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Monday, December 7, 2015

Shale & Public Health: A conversation that's not fading away

The League of Women Voters of PA presented its third annual Shale & Public Health Conference in Pittsburgh on November 18, and what's abundantly clear is that the nexus of natural gas drilling and public health in Pennsylvania is a subject of continued interest and debate.

A packed room at the University of Pittsburgh's University Club heard a succession of speakers weigh in on impacts to public health from fracking activity in the Marcellus Shale region ranging from compromised air quality to poor outcomes in newborns.

Dr. Bruce Pitt, department chair, University
of Pittsburgh Graduate School of Public Health
Dr. Bruce Pitt, department chair of the University of Pittsburgh Graduate School of Public Health, is participating in leading research to better assess perinatal outcomes for mothers in natural gas drilling regions. He noted that there is a fetal basis for adult diseases that can be traced back to the environmental experiences of the mother. Dr. Pitt's current studies are focused on Washington, Butler and Westmoreland counties in southwestern PA -- a heavily-fracked region -- and are showing an increased incidence of babies that are small for gestational age as well as premature births. Dr. Pitt further noted that we need more studies over "an extended period of time" to better assess the public health impacts of natural gas development, and that a 30-year cycle of study makes sense to allow for a full life cycle of fracking plus longer-forming diseases such as certain cancers.

The Southwestern Pennsylvania Environmental Health Project's Dr. Jill Kriesky reiterated the need for a registry on the health impacts of fracking in PA. "We need a [fracking] health registry since researchers have determined that there are public health impacts from this activity," said Kriesky. "The goal is for Pennsylvania to have a robust health registry other states would want to replicate so we have this data across the country."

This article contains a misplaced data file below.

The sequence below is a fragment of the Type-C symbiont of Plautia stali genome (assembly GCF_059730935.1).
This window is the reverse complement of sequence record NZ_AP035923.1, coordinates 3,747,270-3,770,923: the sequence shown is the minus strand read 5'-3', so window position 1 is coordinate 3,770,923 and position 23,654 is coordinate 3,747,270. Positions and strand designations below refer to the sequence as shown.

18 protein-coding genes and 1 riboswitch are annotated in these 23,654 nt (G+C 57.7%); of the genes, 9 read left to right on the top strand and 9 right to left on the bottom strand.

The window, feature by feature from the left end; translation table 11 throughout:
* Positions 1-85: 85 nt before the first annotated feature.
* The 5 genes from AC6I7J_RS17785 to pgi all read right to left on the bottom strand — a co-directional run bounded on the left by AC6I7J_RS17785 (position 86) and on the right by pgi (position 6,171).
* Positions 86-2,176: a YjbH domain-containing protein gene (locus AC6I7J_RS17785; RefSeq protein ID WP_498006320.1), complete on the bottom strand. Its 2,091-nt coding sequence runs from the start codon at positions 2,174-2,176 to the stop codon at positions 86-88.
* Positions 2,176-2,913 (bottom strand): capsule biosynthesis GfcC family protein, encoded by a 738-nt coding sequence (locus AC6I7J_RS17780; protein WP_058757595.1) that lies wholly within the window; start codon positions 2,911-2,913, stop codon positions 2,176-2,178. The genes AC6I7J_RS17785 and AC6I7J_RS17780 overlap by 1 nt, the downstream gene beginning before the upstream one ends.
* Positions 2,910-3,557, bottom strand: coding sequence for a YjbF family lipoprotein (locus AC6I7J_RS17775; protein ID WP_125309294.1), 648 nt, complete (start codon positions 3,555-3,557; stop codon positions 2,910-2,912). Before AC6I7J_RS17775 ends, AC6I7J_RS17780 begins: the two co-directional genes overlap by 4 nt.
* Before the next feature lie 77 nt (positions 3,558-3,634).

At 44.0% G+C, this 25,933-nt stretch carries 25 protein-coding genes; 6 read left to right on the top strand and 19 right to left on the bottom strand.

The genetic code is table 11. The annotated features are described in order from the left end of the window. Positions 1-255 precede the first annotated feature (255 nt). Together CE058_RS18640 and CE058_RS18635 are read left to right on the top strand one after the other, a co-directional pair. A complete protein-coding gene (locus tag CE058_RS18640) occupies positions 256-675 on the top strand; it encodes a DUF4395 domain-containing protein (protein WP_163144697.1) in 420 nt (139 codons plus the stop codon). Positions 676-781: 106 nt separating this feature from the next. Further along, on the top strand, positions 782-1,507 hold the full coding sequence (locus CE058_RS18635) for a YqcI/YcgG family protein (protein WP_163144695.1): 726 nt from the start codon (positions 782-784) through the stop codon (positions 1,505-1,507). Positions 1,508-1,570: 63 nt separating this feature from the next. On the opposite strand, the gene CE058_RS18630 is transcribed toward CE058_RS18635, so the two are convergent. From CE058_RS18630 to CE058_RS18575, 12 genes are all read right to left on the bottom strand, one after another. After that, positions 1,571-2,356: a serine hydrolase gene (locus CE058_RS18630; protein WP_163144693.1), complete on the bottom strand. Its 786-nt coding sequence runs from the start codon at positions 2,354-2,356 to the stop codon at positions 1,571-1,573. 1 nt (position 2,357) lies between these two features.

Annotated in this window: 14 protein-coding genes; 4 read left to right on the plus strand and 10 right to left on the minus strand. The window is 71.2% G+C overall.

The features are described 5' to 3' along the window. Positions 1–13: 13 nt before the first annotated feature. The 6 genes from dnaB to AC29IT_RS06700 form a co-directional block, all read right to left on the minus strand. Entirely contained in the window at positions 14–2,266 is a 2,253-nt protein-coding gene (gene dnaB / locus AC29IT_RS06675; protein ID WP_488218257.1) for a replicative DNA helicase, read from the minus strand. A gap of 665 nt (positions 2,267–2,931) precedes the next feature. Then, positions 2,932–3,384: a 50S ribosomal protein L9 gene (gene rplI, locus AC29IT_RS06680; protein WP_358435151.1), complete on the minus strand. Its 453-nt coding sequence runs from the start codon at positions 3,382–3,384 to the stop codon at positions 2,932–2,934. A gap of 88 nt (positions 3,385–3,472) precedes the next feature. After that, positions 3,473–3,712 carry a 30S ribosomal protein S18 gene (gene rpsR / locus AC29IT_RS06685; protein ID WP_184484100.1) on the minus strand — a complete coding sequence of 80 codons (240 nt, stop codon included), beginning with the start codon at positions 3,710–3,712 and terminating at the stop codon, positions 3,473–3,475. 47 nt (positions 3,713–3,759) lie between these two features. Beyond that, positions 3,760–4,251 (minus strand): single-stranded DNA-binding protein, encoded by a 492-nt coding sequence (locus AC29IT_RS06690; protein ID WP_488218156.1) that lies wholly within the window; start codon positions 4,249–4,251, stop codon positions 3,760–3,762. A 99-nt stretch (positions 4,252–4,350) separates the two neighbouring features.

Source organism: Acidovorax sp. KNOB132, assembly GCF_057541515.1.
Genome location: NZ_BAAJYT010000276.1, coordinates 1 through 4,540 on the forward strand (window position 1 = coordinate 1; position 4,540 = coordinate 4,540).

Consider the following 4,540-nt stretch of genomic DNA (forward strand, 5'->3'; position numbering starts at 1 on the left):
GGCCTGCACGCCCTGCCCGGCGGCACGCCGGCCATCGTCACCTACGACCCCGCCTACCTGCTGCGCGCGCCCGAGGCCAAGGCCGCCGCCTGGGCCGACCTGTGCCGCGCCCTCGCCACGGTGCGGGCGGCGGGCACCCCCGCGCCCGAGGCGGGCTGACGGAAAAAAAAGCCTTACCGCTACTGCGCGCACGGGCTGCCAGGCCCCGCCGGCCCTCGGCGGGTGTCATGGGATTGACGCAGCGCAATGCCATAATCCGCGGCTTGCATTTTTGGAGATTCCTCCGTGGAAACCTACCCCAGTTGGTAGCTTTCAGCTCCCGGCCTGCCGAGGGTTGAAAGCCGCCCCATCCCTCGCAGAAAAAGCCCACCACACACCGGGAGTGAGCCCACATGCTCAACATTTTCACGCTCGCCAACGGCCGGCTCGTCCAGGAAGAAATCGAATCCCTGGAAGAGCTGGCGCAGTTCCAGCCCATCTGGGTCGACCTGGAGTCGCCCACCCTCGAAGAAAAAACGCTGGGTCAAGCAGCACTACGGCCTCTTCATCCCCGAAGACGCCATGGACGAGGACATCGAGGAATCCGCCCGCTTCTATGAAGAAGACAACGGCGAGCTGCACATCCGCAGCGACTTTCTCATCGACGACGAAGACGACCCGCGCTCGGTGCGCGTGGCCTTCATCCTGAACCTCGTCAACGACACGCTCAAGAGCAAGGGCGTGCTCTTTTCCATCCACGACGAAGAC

Dr. Brian Schwartz of Johns Hopkins University is the lead on the much-discussed Geisinger study of health impacts in the fracking regions of northeastern Pennsylvania (NEPA). The Geisinger Health System, which has a large presence in NEPA, has an abundance of well-tracked data, making it a good candidate for study. "By using Geisinger data, we're studying the data of people in [fracking] impacted counties," noted Schwartz, adding that the National Institutes of Health is funding three studies to date that are looking at environmental issues and associated health outcomes. One study's key takeaway: An association between fracking and pre-term birth that is 40 percent higher, "conservatively," in fracking regions. Schwartz's continuing research includes studying asthma exacerbation in drilling regions (the disease's latency is short, making it an ideal vehicle to assess fracking impacts) as well as the study of certain cancers including leukemia and tumors.

Dr. Bernard Goldstein, emeritus dean and
professor, Pitt Graduate School of Public Health
Dr. Bernard Goldstein, the emeritus dean and professor of the Pitt Graduate School of Public Health, touched down in Pittsburgh the night before the conference after spending the fall teaching in Cologne, Germany. Consequently, he honed in on the differences in how fracking is viewed in the U.S. and the EU. While European countries with large shale reserves are keen to drill, their public is largely opposed. That's in stark counterpoint to the U.S., where it's unlikely that we'll completely abandon fossil fuels, thereby making it ever clearer that we have to get drilling right for the sake of public health and the environment. Dr. Goldstein continued: "We have not had the oversight we need in Pennsylvania [on shale gas development]. No one on Gov. Corbett's Marcellus Shale Advisory Committee had a public health background."

It was clear after a full day of speakers and breakout sessions that the conversation in PA on shale gas drilling is fluid. However, much more has been learned, especially about the harmful air pollution related to fracking that is leading to negative health outcomes for Pennsylvanians, including our most vulnerable populations.

Consequently, we should continue to push for the strongest possible rules to address air pollution from natural gas drilling including methane emissions from both new and existing sources. Absent strong protections and strict enforcement, we will not be able to ensure good public health and a safe environment.

Elaine Labalme is strategic campaigns director for PennFuture and is based in Pittsburgh. She tweets @NewGirlInTown.


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